A Bank Account for Low and Fixed Income People
Is It Worth It?
Having a bank account is always worthwhile. The question for low-income individuals is whether it is worth the financial risk. Many people who live on low and/or fixed incomes find that it is.
Having a personal bank account (which usually consists of a checking account and associated savings account)is the way people do business today. Many banks offer free checking accounts with no minimum-balance requirement. Some of these free accounts are aimed at people who will do their banking through electronic means only (which include the bank's ATM). Free checking is often offered to students, and many banks offer free checking to individuals over 55 years of age. With most bank accounts also comes the convenience of the ATM/debit card, which can be used to make purchases, including online purchases. (Many low-income people do have computers. Those who don't may use one at the local library. Whether someone wants to find bargain prices online or earn a few extra dollars online, a bank account is required in order to set up an account like a PayPal account, which allows money to be transferred online without giving personal bank account information.)
Being able to set up direct deposit can be extremely convenient. Today, many companies, such as car insurance companies and cell phone providers, are willing to offer no-deposit coverage/service when they are authorized to deduct automatic payments from a checking account.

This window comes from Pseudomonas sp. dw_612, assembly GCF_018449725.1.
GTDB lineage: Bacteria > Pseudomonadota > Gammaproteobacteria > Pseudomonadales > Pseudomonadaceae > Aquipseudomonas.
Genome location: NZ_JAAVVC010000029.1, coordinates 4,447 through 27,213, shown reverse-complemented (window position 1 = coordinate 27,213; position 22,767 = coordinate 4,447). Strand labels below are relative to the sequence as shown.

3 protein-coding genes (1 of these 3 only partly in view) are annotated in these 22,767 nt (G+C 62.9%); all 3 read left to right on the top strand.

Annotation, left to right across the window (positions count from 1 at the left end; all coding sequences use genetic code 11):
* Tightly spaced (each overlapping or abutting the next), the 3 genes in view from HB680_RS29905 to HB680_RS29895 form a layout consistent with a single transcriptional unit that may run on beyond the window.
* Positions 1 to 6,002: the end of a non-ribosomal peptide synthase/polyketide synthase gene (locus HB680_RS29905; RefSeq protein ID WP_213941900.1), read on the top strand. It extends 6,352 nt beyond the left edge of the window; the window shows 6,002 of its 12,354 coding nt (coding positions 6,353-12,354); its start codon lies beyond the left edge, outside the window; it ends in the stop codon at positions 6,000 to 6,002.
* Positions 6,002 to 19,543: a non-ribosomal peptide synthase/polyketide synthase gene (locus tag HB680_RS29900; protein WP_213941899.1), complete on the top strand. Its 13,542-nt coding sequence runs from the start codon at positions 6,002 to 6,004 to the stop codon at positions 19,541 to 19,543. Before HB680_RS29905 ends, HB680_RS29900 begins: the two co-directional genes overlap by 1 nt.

Carrying substantial amounts of cash is never a wise idea, and even low-income people have been known to carry two or three hundred dollars with them because they don't have a bank account.
There are also low-limit credit cards for people with no credit or bad credit. Many of these require payments be automatically taken from a checking account. Even when that isn't required, however, it can be a handy way to make sure a credit card bill is paid regularly.
While the low-income individual's balance may be modest, having a bank account allows that individual to conduct his personal business in the same manner as most people do. Being able to pay bills with a check, cash checks we receive, and say "yes" on applications that ask if you have a checking and savings account, are all things that having a bank account offers. The individual who has held an account with the same bank for a long period of time may have other advantages, as well. For example, in the event circumstances make getting (and paying back) a small, personal, one's own bank is often the best place to apply.
Besides the financial and convenience benefits, there may be psychological benefits to the low-income person's having a bank account. People living on low incomes can often feel removed from "the mainstream". Everyone else may seem to have a bank account, but the low-income person may not. Everyone else may seem to have a credit card, but the low-income person does not. Everyone else seems to have a telephone, the low-income person may not. Other people may have cars, car insurance, and road service plans; the low-income person may not. Even ads aimed at people who may buy products or services seem to be aimed at other people to the very low-income individual. Living on a low income can, indeed, remove some people from "the mainstream". If there are small ways for the low-income person to have those basics in life that most everyone else has it can actually help that individual feel a little less removed from the mainstream of life.Living on a low or fixed income doesn't necessarily mean not being able to manage money wisely. Many low-income individuals do find a way to save a small amount of their income with each check.